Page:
Retail Simulacrums

The bare thought of some of the big brands in India makes me want to hum the 1962 Elvis Presley number, “She’s Not You.” I tweaked it to address retail copycats.

Her floors are gleaming granite and her glass-counters are oh-so-shiny.

She’s all the things an upscale store should be, but she’s not you.

She knows just how to make me buy when I am feeling blue.

She’s everything a savvy shopper could want, but she’s not you.

And when I’m shopping, it almost feels the same, but she’s not you.

Unlike China, India hasn’t earned notoriety for making counterfeit products, everything from a Rolex watch to a Picasso masterpiece. What India excels in, though, are knockoffs, of sorts, of entire Western retailers.

Timberland, the maker of hiking boots and other outdoor gear, identifiable by its tree logo and chunky, durable shoes, will find Woodland, which sells similar shoes and clothing, and has a tree logo.

Pinkberry, the Los Angeles-based frozen yogurt chain, will encounter Cocoberry, a frozen yogurt retailer with a look-alike logo and a similar array of candy and fresh fruit toppings.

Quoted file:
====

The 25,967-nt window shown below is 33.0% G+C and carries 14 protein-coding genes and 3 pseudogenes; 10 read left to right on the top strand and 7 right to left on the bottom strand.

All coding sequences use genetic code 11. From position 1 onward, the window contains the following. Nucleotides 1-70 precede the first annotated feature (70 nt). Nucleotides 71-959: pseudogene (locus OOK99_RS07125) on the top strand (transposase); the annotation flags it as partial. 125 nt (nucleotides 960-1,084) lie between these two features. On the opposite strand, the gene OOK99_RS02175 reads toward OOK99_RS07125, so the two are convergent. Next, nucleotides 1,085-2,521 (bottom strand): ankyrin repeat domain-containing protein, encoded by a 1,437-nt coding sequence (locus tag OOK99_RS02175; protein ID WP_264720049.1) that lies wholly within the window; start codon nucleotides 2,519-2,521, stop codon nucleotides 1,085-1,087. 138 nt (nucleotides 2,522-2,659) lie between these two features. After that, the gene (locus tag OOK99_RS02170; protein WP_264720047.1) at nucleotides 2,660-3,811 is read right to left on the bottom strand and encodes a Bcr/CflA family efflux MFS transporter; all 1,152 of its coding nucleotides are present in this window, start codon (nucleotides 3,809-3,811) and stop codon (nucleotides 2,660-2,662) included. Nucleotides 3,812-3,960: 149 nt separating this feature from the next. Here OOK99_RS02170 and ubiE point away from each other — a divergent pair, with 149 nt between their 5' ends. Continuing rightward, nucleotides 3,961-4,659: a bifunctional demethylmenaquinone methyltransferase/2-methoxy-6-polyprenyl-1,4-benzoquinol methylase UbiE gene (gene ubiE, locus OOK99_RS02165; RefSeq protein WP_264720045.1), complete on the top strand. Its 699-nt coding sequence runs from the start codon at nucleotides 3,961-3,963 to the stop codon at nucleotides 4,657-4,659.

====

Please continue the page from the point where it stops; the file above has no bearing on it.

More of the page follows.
Indian merchants, no doubt, vehemently deny any intellectual property theft. But why do it?

That Indians have a fetish for all things “foreign” is one answer. But a better answer could be that they lack the creative DNA to come up with original brand names and logo designs.

Closer, home, there’s KFC. That’s not Kentucky Fried Chicken, but … Kennedy Fried Chicken, a chain started in New York in 1979, owned and operated by Afghan immigrants.

Devotees say Kennedy serves a good bird, not too oily, not too dry. But its true notoriety comes from being a kind of second-rate imitation of the popular Kentucky Fried Chicken chain, right down to the same red and white colors and those familiar initials.

h/t: NYT and NYT

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